Labor’s candidate for Lindsay in the federal election, Diane Beamer has made a comeback into politics and faces a big challenge against Liberal’s Melissa McIntosh; given the breakthrough Liberals made in the seat of Penrith (which falls within Lindsay) in the April New South Wales elections.
Beamer was a member for Badgerys Creek and Mulgoa between 1995 and 2001, before changes were made to the electoral boundaries. She took a break from politics in 2011. Her nine-years hiatus from politics has ended following Labor’s decision to disendorse Emma Husar as its candidate, following complaints about her (Emma’s) conduct which she has disputed. The case is before the courts.
Stuart Ayers is the NSW member for Penrith and is also Minister for Jobs, Investment, Tourism and Western Sydney, key portfolios that could see another swing towards the Liberals on May 18.
“Someone we can count on” is Beamer’s comeback mantra as she addresses Western Sydney residents’ daily issues and struggles as her own; having lived in the region for more than 20 years.
A mother of six with seven grandchildren, Beamer targets the rising living costs, more funding to schools, universities and TAFE and cuts to childcare costs as main issues on her agenda.
High living costs has been a constant concern of Western Sydney residents. Beamer says she can relate to the issues at the grassroots level. “I left politics at a time when my two daughters were just starting the HSC and my late mother came to live with me and she was very ill,” she tells Penrith’s Western Weekender newspaper.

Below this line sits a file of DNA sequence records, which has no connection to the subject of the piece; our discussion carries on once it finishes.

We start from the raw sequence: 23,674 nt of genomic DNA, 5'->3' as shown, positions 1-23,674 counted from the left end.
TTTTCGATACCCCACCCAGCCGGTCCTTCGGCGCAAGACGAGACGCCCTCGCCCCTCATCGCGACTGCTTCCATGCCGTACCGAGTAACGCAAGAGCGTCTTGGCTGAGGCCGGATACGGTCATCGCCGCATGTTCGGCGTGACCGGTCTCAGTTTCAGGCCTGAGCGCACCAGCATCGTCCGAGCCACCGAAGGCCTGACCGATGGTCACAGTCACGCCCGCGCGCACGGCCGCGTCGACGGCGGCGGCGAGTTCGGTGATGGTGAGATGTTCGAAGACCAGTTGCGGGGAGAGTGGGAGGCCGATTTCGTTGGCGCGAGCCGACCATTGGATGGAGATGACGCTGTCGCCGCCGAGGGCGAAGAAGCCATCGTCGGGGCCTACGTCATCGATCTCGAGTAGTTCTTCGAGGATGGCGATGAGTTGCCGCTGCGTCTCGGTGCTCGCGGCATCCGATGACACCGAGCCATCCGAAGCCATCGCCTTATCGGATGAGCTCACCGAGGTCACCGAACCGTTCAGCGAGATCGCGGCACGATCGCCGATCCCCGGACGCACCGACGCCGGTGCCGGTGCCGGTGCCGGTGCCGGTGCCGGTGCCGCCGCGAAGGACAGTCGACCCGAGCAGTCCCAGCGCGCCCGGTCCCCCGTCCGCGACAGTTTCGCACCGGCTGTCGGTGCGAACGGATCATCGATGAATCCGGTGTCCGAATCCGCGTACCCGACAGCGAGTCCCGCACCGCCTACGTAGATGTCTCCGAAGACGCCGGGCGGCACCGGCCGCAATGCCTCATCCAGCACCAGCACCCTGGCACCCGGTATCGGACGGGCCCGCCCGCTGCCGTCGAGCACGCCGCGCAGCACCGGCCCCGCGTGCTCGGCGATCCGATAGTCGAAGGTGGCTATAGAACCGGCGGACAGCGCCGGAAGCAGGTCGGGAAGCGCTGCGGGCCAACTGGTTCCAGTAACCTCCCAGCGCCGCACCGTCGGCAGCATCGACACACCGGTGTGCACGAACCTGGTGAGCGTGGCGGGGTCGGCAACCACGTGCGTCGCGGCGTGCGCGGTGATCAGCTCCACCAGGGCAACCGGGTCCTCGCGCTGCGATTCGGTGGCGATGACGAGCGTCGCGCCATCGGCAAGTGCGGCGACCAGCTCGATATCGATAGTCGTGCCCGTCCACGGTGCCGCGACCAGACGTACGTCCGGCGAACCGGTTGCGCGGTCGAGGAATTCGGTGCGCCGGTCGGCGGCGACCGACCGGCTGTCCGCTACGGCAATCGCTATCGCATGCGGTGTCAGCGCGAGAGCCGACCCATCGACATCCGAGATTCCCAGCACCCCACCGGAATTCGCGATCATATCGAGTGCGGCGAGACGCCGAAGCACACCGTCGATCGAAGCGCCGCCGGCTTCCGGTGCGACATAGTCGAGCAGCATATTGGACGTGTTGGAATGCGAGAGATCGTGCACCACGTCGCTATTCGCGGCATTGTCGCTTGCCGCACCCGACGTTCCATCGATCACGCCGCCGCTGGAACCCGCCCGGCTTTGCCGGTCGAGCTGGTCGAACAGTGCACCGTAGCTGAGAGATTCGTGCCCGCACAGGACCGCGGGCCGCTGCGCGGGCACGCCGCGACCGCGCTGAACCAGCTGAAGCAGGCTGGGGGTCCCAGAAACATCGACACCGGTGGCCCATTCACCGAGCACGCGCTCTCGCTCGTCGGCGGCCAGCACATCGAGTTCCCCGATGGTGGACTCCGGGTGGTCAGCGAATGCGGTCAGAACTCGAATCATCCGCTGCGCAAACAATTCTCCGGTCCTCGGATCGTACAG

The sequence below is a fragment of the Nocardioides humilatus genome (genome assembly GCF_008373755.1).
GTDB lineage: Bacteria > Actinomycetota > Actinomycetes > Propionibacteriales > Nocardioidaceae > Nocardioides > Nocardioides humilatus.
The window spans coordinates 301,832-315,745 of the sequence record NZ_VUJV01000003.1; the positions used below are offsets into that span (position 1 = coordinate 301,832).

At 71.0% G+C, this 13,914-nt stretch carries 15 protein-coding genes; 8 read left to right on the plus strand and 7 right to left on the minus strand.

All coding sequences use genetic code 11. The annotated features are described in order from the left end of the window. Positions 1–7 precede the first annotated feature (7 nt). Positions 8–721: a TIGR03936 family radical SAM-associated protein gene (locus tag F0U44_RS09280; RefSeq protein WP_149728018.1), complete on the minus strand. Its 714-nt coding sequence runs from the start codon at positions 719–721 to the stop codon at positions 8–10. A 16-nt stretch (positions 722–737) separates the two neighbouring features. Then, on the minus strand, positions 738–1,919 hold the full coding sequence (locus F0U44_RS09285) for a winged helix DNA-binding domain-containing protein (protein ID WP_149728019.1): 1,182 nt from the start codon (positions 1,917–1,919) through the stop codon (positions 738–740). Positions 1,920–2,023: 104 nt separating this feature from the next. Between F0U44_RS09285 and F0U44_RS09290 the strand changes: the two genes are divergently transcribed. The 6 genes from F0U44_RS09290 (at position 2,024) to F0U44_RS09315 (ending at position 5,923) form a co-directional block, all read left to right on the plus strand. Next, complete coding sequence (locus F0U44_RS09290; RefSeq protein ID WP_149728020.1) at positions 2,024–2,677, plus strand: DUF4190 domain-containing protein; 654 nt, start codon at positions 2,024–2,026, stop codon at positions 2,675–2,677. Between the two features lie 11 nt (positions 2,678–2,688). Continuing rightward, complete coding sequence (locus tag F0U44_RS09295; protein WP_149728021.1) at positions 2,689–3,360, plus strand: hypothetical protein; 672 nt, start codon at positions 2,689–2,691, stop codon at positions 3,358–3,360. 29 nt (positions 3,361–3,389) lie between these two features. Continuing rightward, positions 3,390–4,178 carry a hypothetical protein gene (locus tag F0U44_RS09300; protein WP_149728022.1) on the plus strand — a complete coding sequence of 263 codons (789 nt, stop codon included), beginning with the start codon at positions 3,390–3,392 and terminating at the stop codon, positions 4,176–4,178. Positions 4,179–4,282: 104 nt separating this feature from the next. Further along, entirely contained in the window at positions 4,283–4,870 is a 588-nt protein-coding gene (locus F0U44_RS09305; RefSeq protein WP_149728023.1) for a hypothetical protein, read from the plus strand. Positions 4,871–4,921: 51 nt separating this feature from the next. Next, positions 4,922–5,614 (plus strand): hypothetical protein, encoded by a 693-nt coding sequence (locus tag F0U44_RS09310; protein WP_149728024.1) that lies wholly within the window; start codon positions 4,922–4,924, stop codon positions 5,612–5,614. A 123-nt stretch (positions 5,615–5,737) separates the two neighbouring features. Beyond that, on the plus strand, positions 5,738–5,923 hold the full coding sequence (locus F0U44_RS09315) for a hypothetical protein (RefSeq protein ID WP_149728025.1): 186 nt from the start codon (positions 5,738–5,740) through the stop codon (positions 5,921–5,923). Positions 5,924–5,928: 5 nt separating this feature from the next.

Drawing from her own experiences as she dealt with her mother’s sickness, Beamer is looking to fund $2.3 billion towards families dealing with cancer patients, in order to reduce out of pocket expenses. NSW recorded 46,000 cancer patients in 2018. She looks to aid the community through improved Medicare measures, saying, “Cancer makes you sick, but it should not make you poor, and that is what the Australian Labor Party is going to change.”
Beamer originally became involved in politics in 1975 after joining the Emu Plains branch of the ALP. Shortly after graduating with a Bachelor of Arts Degree, she began serving as an electorate officer for John Brown, then Minister for Sport and Tourism, until she was eventually elected in as a Councillor of Penrith in 1989.
During her role as Councillor, she unsuccessfully contested the seat of Badgerys Creek in 1991. Despite this, she quickly won over the City of Penrith, serving as Deputy Mayor between 1992-93, Mayor between 1993-94, and eventually redeeming herself in 1995 after being elected into the seat of Badgerys Creek.
Beamer’s motivation for change was evident throughout her early years as she began serving as Minister Assisting the Minister for Infrastructure and Planning, Minister for Juvenile Justice and Minister for Western Sydney, all in 2003. However, as she began to raise her own family she slowly steered away from the political scene. By 2007, Beamer began serving as a backbencher, eventually electing not to recontest the seat of Mulgoa in 2011.
During her time as Mayor, Beamer aided the community through the opening of public schools and securing investments for Penrith’s Nepean Hospital.
Labor leader Bill Shorten campaigned with Beamer in Lindsay on Monday, May 6. He also announced $125 million funding for the Nepean Hospital’s Comprehensive Cancer Care Centre for 2025 if Labor wins government.
Alongside Beamer’s intentions for improved Medicare and living costs, she is also looking for developments to the Jamison Park Multi-Purpose Indoor Sports Centre.
The seat of Lindsay is currently marginal with Labor holding out just by 1.1 per cent. “I really feel passionately that we’ve got to do something about changing the Federal Government and the marginal seat of Lindsay is one of those key seats to ensure that Labor is on track to do that,” she says.